Public Service Loan Forgiveness
Digital Learning Day
Odds and Ends
Quote to Note
Yesterday, in a White House ceremony attended by state education officials, teachers, and business and civil rights leaders, President Obama announced that 10 statesColorado, Florida, Georgia, Indiana, Kentucky, Massachusetts, Minnesota, New Jersey, Oklahoma, and Tennesseewill receive flexibility from the burdensome mandates of the No Child Left Behind Act (NCLB). In exchange for this new flexibility, these states have agreed to raise academic standards, improve accountability, and undertake essential reforms to boost teacher effectiveness. "Today, we're giving 10 states the green light to continue making reforms that are best for them," the President said. "Because, if we're serious about helping our children reach their potential, the best ideas aren't going to come from Washington alone. Our job is to harness those ideas and hold states and schools accountable for making them work."
The Administration is continuing to work closely with New Mexico, the eleventh state that requested flexibility in the first round. Twenty-eight other states, the District of Columbia, and Puerto Rico have indicated their intent to seek flexibility in the second round. The next deadline to request Elementary and Secondary Education Act (ESEA) flexibility is later this month. More information.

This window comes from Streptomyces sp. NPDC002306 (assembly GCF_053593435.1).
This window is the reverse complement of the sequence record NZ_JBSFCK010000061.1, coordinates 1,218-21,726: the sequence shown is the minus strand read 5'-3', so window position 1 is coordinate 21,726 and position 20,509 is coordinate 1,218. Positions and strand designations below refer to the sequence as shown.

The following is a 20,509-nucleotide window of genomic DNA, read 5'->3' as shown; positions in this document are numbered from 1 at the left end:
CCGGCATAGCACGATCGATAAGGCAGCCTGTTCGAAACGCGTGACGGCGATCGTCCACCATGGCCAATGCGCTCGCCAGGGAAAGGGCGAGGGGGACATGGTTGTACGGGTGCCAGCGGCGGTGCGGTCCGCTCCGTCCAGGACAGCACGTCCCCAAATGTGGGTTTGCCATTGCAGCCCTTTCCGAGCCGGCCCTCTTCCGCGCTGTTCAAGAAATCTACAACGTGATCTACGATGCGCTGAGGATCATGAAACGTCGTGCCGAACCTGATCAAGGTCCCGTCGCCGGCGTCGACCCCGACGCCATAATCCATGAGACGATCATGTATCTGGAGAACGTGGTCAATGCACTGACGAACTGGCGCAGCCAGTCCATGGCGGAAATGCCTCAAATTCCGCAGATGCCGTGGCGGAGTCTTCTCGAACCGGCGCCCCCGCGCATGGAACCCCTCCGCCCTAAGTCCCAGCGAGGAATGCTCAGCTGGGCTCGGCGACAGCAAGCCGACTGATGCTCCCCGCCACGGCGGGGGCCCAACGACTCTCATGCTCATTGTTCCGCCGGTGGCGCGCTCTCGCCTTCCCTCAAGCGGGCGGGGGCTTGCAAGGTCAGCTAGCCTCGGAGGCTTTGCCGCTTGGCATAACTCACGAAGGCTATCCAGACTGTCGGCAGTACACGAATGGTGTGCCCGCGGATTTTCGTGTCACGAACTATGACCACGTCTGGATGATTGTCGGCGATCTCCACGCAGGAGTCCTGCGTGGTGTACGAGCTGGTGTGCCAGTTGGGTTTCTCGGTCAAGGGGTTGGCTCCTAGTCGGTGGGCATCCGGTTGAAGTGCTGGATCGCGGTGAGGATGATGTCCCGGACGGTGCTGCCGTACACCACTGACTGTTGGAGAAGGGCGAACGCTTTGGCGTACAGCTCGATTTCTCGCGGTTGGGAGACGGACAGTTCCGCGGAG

In the interest of transparency and to help inform other states, the Department has posted here both initial and approved flexibility requests, peer review notes, and a summary of improvements, as well as the agency's letter regarding peer review feedback and the Secretary's approval letter.
Earlier, at the University of Michigan a few days after he called for a comprehensive approach to tackling rising college costs during his State of the Union address, the President delivered remarks and released a fact sheet on keeping college affordable and within reach for all Americans. Over the past three years, the Administration has taken historic steps to help students afford college, including reforming the student aid system to become more efficient and reliable and expanding grant aid and college tax credits. This year, the President is calling on Congress to advance new reforms that will promote shared responsibility to address the college affordability challenge.
The President outlined five key strategies: